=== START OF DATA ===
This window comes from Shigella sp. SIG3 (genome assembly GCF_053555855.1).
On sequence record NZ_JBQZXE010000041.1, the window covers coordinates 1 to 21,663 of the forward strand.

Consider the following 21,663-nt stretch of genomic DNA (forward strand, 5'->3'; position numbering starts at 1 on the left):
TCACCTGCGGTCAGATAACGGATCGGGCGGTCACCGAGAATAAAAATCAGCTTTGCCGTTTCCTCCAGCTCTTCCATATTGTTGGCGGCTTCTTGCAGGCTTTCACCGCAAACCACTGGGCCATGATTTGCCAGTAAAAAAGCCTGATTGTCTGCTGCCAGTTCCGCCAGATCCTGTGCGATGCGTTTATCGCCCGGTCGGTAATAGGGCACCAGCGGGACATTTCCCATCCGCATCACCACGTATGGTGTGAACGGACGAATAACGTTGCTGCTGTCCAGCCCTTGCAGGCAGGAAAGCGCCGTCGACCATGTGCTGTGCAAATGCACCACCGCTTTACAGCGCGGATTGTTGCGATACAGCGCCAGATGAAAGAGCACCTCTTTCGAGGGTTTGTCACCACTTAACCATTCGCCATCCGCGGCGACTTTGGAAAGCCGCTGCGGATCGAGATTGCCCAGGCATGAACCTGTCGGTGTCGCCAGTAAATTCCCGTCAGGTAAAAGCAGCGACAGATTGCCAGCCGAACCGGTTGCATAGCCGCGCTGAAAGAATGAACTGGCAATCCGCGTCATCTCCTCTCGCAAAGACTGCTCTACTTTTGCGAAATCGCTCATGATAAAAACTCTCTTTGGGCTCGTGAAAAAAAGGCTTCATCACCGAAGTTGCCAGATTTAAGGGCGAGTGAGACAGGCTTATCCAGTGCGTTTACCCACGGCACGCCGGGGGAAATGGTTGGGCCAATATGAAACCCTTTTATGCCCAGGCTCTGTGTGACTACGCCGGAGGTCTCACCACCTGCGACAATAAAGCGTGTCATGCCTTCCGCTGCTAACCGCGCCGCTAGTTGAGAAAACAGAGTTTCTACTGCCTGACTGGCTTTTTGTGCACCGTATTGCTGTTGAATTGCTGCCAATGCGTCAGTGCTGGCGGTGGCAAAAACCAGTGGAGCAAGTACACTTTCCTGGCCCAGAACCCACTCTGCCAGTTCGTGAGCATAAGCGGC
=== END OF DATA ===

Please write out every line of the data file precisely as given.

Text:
This window comes from Shigella sp. SIG3 (genome assembly GCF_053555855.1).
On sequence record NZ_JBQZXE010000041.1, the window covers coordinates 1 to 21,663 of the forward strand.

Consider the following 21,663-nt stretch of genomic DNA (forward strand, 5'->3'; position numbering starts at 1 on the left):
TCACCTGCGGTCAGATAACGGATCGGGCGGTCACCGAGAATAAAAATCAGCTTTGCCGTTTCCTCCAGCTCTTCCATATTGTTGGCGGCTTCTTGCAGGCTTTCACCGCAAACCACTGGGCCATGATTTGCCAGTAAAAAAGCCTGATTGTCTGCTGCCAGTTCCGCCAGATCCTGTGCGATGCGTTTATCGCCCGGTCGGTAATAGGGCACCAGCGGGACATTTCCCATCCGCATCACCACGTATGGTGTGAACGGACGAATAACGTTGCTGCTGTCCAGCCCTTGCAGGCAGGAAAGCGCCGTCGACCATGTGCTGTGCAAATGCACCACCGCTTTACAGCGCGGATTGTTGCGATACAGCGCCAGATGAAAGAGCACCTCTTTCGAGGGTTTGTCACCACTTAACCATTCGCCATCCGCGGCGACTTTGGAAAGCCGCTGCGGATCGAGATTGCCCAGGCATGAACCTGTCGGTGTCGCCAGTAAATTCCCGTCAGGTAAAAGCAGCGACAGATTGCCAGCCGAACCGGTTGCATAGCCGCGCTGAAAGAATGAACTGGCAATCCGCGTCATCTCCTCTCGCAAAGACTGCTCTACTTTTGCGAAATCGCTCATGATAAAAACTCTCTTTGGGCTCGTGAAAAAAAGGCTTCATCACCGAAGTTGCCAGATTTAAGGGCGAGTGAGACAGGCTTATCCAGTGCGTTTACCCACGGCACGCCGGGGGAAATGGTTGGGCCAATATGAAACCCTTTTATGCCCAGGCTCTGTGTGACTACGCCGGAGGTCTCACCACCTGCGACAATAAAGCGTGTCATGCCTTCCGCTGCTAACCGCGCCGCTAGTTGAGAAAACAGAGTTTCTACTGCCTGACTGGCTTTTTGTGCACCGTATTGCTGTTGAATTGCTGCCAATGCGTCAGTGCTGGCGGTGGCAAAAACCAGTGGAGCAAGTACACTTTCCTGGCCCAGAACCCACTCTGCCAGTTCGTGAGCATAAGCGGC